- Paperback: 336 pages
- Publisher: The New Press (January 16, 2012)
- Language: English
- ISBN-10: 1595586431
- ISBN-13: 978-1595586438
- Product Dimensions: 6 x 0.9 x 9.1 inches
- Shipping Weight: 1 pounds (View shipping rates and policies)
- Average Customer Review: 2,807 customer reviews
- Amazon Best Sellers Rank: #258 in Books (See Top 100 in Books)
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The New Jim Crow: Mass Incarceration in the Age of Colorblindness Paperback – January 16, 2012
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Alexander is absolutely right to fight for what she describes as a much-needed conversation” about the wide-ranging social costs and divisive racial impact of our
Invaluable . . . a timely and stunning guide to the labyrinth of propaganda, discrimination, and racist policies masquerading under other names that comprises what we call justice in America.
Many critics have cast doubt on the proclamations of racism’s erasure in the Obama era, but few have presented a case as powerful as Alexander’s.
—In These Times
Carefully researched, deeply engaging, and thoroughly readable.
[Written] with rare clarity, depth, and candor.
A call to action for everyone concerned with racial justice and an important tool for anyone concerned with understanding and dismantling this oppressive system.
Undoubtedly the most important book published in this century about the U.S.
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Alexander notes in her preface that she wrote this book specifically for people who already care about racial justice, and if you're one of those people, I urge you to read this with the promise that you will come away from it with a much more comprehensive understanding of our current racial caste system.
It's so well-researched, so informative, and so compelling. I've seen some readers lament that Alexander spends parts of the second half of the book rehashing arguments from the first half, but this approach actually worked for me: by reiterating certain points throughout, she helped me better understand their context within the bigger picture.
Finally, I have to say that reading this book now—during this point in time—was especially impactful. I learned that there's a deep history of politicians and wealthy whites exploiting white working class vulnerabilities and racial resentments in order to preserve power and deliberately driving a wedge between poor whites and poor minorities. With so much talk right now about the economic anxieties of white working class Trump voters, I came away from this book with an even deeper conviction that pandering to poor and working class whites exclusively is absolutely not the answer. Rather, we need a real movement that addresses class struggles among all races so that we don't risk history continuing to repeat itself.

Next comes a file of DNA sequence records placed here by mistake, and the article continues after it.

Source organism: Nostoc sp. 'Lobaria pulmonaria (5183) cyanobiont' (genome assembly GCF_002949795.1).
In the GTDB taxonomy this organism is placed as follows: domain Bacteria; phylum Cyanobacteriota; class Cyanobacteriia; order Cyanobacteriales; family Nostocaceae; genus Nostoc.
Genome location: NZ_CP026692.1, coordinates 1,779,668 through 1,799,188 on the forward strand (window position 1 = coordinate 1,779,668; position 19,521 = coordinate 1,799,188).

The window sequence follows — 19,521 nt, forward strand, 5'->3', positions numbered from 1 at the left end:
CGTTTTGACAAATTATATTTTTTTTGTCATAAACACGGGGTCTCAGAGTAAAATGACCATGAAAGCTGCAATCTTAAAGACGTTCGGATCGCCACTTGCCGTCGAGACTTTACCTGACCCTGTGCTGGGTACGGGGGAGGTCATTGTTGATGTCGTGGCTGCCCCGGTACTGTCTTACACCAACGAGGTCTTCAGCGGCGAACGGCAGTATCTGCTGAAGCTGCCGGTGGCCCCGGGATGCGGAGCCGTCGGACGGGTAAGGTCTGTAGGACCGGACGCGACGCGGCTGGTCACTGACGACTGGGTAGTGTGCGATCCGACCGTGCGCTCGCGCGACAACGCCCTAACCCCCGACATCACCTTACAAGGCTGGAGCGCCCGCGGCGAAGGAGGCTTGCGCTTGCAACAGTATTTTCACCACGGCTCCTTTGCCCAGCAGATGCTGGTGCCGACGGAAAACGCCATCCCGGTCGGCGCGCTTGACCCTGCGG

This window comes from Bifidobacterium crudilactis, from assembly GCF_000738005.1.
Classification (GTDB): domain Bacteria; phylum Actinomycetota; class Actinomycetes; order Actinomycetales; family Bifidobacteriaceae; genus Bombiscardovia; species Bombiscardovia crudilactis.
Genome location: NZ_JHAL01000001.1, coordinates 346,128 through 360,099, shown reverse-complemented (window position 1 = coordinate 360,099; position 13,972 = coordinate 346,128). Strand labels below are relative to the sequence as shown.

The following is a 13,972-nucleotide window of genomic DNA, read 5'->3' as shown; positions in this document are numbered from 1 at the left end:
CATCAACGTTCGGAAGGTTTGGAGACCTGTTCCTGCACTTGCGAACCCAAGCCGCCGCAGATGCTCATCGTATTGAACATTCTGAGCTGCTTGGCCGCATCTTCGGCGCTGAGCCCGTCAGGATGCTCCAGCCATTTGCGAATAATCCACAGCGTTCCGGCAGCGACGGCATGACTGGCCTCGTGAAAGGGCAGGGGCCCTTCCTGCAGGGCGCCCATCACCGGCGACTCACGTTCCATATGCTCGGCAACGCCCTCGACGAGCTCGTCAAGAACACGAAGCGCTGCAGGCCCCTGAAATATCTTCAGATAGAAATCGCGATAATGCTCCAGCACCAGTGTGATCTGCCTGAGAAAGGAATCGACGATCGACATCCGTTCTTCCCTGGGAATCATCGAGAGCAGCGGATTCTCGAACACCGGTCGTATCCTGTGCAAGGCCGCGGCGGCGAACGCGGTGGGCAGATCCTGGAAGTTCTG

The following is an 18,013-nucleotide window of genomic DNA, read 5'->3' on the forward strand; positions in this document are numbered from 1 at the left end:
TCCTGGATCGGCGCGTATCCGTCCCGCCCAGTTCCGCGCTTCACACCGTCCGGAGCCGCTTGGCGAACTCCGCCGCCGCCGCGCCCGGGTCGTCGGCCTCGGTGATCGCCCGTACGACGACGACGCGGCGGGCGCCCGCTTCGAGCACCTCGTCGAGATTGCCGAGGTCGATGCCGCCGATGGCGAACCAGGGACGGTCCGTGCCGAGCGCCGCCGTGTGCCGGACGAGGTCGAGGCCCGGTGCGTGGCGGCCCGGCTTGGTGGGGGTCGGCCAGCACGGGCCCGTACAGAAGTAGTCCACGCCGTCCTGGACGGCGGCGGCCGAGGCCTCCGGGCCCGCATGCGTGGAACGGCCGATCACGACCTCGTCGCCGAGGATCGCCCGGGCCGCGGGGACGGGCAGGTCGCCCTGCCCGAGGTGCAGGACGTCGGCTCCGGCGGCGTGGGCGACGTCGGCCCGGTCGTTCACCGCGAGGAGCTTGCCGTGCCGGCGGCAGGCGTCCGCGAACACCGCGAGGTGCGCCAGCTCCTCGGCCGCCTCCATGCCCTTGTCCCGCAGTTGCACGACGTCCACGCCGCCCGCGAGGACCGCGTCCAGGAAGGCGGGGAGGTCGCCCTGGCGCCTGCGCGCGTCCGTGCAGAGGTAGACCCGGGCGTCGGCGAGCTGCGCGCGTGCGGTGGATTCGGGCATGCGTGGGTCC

Alexander shows how the war on drugs has resulted in vastly unequal outcomes by race, even though all studies show that whites and people of color use drugs at the same rates. She shows clearly through careful, logical analysis how this system operates, how it has been inoculated against legal challenge at every level (which was shocking and deeply disturbing to me) and how the lifelong effects of being caught in this dragnet never end.
This book is urgently needed now more than ever. If there is any hope of healing the poisonous legacy of slavery in this country, it is imperative that this system of oppression be understood clearly, and dismantled permanently, without allowing a new version of racial control to spring up in its place.
It also explains a great many of the news stories we've seen exploding across our screens in recent days. How our local police departments became so heavily militarized. How so many of our citizens are being stopped for a motor vehicle stop, where a broken tail light can so quickly escalate into a shooting. Honestly so much of this book hit home with regard to the current news stories about Philandro Castile and others, that I had to stop reading this book for a little while and just watch the story play out across my TV screen for what became days. I seriously cannot recommend this book enough, it is very timely indeed!
African Americans and Latinos make up about 30% of the U.S. population, but 60% of the inmate population.
Want to know the real reason why?